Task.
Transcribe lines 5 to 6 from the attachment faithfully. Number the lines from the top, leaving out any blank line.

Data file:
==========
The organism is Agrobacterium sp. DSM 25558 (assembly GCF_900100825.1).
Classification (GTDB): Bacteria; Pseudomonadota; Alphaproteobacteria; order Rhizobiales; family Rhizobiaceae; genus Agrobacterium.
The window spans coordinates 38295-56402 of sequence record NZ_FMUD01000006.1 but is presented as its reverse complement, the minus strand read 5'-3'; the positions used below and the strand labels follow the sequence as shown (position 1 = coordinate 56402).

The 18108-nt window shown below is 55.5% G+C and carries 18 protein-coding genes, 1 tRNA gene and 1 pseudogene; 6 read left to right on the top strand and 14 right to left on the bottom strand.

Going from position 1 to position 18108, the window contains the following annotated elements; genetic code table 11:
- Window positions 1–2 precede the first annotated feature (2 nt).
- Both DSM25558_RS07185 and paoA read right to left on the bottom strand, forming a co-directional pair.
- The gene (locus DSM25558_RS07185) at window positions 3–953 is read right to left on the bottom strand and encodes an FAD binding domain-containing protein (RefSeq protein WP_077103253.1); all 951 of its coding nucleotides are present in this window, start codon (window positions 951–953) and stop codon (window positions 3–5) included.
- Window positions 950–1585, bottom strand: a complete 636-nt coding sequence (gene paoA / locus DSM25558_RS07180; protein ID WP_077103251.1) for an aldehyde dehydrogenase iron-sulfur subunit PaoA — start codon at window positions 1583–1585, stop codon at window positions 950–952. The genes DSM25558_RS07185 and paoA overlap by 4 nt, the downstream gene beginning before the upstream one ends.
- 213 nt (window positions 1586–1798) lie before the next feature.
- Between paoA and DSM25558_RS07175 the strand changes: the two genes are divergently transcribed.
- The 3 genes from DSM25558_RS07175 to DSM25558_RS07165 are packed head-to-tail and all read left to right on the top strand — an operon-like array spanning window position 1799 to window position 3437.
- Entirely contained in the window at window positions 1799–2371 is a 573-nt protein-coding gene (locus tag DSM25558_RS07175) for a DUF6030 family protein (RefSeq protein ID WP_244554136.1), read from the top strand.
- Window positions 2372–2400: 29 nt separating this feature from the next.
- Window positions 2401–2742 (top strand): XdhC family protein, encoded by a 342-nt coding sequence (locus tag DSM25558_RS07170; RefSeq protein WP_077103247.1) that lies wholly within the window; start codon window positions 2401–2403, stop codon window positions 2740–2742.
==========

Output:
Going from position 1 to position 18108, the window contains the following annotated elements; genetic code table 11:
- Window positions 1–2 precede the first annotated feature (2 nt).